An area along Kanaka Creek is getting a special makeover this week and next.
A section of forest is being replanted off the 108 Loop trail by the Rainbow Bridge to encourage wildlife corridors and discourage people from walking off-trail.
It’s a very active wildlife area, explained Ross Davies with the Kanaka Education and Environmental Partnership Society, (KEEPS).
“There are wildlife corridors going every which directions,” he said.
Last year Metro Vancouver put up a split rail fence to stop people from walking in that area and allow the forest floor to recover from over-usage.
This week a group made up of community volunteers and Metro Vancouver Parks staff added a special, nutritional soil to the ground to try and fast track the process, said Davies.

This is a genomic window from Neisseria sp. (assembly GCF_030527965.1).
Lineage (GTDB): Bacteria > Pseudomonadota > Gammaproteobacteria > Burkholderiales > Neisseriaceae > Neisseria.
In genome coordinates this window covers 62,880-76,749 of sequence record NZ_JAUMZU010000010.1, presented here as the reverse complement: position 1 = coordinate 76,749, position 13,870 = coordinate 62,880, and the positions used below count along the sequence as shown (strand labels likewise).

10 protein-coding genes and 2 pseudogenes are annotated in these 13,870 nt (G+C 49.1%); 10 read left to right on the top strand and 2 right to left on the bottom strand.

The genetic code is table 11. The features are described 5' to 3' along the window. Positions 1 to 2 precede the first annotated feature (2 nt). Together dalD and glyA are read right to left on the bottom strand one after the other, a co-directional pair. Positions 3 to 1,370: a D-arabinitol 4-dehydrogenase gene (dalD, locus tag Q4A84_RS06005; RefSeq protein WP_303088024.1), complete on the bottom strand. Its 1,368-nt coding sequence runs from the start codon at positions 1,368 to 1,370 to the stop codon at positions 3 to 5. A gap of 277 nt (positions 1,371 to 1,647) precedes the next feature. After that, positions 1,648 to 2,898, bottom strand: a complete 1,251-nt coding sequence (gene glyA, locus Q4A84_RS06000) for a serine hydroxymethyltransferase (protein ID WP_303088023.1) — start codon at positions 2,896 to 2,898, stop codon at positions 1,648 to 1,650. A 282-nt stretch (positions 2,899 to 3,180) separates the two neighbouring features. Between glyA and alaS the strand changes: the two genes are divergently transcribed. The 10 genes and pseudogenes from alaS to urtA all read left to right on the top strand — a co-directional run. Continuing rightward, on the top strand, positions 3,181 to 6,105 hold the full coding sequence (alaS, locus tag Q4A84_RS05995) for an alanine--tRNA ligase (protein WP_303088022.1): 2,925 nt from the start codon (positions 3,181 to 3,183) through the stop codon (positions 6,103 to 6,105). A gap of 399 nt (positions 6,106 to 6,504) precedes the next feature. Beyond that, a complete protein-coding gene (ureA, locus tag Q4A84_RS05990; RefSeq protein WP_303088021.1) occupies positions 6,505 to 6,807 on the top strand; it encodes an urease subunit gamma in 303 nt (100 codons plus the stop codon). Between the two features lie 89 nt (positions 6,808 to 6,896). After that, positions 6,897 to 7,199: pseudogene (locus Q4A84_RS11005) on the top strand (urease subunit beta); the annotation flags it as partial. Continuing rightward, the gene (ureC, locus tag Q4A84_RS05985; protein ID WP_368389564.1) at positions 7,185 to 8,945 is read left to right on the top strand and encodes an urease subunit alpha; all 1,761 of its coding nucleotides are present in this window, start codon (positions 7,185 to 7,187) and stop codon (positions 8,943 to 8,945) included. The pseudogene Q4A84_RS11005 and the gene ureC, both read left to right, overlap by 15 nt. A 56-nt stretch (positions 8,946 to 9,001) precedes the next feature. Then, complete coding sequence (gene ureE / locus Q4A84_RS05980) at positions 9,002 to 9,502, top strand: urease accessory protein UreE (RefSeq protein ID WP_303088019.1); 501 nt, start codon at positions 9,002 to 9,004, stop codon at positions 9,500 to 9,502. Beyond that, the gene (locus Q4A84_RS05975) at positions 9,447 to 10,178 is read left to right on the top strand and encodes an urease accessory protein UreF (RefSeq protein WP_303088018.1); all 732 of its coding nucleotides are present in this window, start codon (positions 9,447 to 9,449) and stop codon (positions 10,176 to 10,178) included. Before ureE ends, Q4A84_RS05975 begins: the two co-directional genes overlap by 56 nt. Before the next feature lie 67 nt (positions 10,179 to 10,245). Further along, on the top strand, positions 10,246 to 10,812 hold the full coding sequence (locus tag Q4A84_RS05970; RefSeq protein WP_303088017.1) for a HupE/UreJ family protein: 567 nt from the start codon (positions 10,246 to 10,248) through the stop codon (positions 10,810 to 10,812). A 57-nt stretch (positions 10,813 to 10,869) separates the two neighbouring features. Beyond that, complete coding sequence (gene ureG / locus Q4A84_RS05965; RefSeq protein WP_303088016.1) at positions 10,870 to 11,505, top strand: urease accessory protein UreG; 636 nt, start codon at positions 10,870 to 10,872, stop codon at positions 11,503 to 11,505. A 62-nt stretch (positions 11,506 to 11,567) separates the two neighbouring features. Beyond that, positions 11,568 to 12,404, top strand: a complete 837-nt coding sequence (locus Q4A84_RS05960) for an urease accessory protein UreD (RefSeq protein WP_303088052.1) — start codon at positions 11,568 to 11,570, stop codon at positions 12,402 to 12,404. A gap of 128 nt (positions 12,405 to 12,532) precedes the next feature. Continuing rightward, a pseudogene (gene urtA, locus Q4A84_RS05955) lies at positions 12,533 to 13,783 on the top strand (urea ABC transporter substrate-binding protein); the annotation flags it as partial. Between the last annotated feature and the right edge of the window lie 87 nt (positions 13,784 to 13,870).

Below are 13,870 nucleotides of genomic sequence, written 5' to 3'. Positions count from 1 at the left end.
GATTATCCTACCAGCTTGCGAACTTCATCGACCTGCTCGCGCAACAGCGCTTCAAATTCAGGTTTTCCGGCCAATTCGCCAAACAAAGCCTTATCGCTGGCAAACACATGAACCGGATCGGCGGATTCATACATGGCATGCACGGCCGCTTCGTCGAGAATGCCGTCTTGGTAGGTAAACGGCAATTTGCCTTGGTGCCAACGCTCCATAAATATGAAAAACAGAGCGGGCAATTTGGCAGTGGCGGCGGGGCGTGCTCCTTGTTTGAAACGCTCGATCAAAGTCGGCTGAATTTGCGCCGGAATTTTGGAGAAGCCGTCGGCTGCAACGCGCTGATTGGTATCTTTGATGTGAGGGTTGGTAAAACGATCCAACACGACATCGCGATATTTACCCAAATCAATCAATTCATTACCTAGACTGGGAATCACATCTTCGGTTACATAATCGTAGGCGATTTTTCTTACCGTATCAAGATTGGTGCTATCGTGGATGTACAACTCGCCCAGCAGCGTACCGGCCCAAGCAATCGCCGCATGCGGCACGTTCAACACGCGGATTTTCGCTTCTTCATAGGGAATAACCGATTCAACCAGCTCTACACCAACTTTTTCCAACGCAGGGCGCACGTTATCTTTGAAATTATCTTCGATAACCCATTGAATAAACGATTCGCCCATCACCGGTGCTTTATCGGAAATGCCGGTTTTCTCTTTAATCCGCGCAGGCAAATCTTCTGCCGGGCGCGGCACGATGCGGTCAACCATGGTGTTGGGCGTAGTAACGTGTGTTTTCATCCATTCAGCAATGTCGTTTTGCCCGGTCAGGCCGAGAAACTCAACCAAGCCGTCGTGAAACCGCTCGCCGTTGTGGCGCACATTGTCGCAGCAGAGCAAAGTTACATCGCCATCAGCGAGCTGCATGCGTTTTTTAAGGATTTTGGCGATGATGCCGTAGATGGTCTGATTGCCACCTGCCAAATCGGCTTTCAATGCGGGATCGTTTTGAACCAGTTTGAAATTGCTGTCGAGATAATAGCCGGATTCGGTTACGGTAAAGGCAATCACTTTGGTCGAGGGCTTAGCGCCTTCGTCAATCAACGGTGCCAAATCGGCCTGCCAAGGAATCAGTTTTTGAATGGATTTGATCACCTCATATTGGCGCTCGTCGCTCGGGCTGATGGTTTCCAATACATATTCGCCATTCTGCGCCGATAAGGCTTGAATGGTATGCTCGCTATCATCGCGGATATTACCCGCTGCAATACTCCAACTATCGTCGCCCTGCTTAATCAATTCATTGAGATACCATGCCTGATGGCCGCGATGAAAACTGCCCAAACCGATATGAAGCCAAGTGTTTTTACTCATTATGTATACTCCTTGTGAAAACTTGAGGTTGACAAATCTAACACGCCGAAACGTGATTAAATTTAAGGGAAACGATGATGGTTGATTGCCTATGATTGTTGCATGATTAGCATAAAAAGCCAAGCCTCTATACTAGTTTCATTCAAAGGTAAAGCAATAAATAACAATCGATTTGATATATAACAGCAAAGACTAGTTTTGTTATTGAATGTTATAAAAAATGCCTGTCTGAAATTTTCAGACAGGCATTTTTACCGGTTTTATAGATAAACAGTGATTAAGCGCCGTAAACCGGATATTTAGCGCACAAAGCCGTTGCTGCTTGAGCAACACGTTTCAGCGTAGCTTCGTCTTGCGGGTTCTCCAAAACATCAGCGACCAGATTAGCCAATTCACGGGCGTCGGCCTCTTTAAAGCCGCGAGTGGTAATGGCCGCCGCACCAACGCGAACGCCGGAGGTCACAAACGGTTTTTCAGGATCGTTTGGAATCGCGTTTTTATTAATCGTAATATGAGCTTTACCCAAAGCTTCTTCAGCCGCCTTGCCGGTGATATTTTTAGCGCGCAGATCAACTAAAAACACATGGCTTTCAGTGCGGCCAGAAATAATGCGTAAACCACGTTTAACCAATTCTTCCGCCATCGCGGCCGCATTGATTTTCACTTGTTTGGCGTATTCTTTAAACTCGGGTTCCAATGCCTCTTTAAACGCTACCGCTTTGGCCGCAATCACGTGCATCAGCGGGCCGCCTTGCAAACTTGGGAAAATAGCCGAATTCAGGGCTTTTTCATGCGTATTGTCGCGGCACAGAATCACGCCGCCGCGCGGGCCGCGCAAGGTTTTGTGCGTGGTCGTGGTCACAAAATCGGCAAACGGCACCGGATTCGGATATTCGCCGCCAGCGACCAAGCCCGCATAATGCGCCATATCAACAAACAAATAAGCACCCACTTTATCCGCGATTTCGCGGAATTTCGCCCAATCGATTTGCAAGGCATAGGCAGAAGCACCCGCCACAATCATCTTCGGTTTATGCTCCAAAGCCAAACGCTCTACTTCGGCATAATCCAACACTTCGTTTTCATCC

Then on Oct. 23 they will be returning to the site to plant some native species in the area like salmonberry and snowberry.
To make this possible, the group received a grant from the George Ross Legacy Fund for $5,200 that paid for the soil and plants.
“We want to have places in the park where wildlife can go and they have have a reasonable expectation that they won’t be disturbed,” explained Davies.
The project is expected to be completed on Oct. 23.
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